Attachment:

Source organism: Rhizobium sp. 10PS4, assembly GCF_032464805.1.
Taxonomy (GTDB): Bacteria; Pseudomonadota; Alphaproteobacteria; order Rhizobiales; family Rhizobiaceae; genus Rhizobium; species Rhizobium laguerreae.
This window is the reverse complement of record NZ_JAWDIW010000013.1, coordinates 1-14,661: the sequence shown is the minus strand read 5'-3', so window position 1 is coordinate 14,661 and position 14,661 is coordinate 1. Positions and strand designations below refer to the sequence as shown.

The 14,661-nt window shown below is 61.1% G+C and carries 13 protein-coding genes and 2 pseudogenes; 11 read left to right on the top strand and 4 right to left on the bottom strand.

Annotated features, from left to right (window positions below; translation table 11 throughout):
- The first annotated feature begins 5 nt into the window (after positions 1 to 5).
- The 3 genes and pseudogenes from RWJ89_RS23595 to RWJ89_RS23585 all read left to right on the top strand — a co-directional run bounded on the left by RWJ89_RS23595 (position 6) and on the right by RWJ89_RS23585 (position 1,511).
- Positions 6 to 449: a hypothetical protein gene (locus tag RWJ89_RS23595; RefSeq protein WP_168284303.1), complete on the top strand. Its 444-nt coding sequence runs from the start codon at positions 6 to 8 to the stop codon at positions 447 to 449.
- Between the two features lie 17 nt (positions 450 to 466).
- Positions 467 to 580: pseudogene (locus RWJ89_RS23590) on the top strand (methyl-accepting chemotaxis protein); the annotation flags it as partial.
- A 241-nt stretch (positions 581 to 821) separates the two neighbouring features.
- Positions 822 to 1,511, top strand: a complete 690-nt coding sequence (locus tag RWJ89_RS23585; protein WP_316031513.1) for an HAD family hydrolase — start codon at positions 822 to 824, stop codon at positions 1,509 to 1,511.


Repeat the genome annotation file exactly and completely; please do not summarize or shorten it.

Source organism: Rhizobium sp. 10PS4, assembly GCF_032464805.1.
Taxonomy (GTDB): Bacteria; Pseudomonadota; Alphaproteobacteria; order Rhizobiales; family Rhizobiaceae; genus Rhizobium; species Rhizobium laguerreae.
This window is the reverse complement of record NZ_JAWDIW010000013.1, coordinates 1-14,661: the sequence shown is the minus strand read 5'-3', so window position 1 is coordinate 14,661 and position 14,661 is coordinate 1. Positions and strand designations below refer to the sequence as shown.

The 14,661-nt window shown below is 61.1% G+C and carries 13 protein-coding genes and 2 pseudogenes; 11 read left to right on the top strand and 4 right to left on the bottom strand.

Annotated features, from left to right (window positions below; translation table 11 throughout):
- The first annotated feature begins 5 nt into the window (after positions 1 to 5).
- The 3 genes and pseudogenes from RWJ89_RS23595 to RWJ89_RS23585 all read left to right on the top strand — a co-directional run bounded on the left by RWJ89_RS23595 (position 6) and on the right by RWJ89_RS23585 (position 1,511).
- Positions 6 to 449: a hypothetical protein gene (locus tag RWJ89_RS23595; RefSeq protein WP_168284303.1), complete on the top strand. Its 444-nt coding sequence runs from the start codon at positions 6 to 8 to the stop codon at positions 447 to 449.
- Between the two features lie 17 nt (positions 450 to 466).
- Positions 467 to 580: pseudogene (locus RWJ89_RS23590) on the top strand (methyl-accepting chemotaxis protein); the annotation flags it as partial.
- A 241-nt stretch (positions 581 to 821) separates the two neighbouring features.
- Positions 822 to 1,511, top strand: a complete 690-nt coding sequence (locus tag RWJ89_RS23585; protein WP_316031513.1) for an HAD family hydrolase — start codon at positions 822 to 824, stop codon at positions 1,509 to 1,511.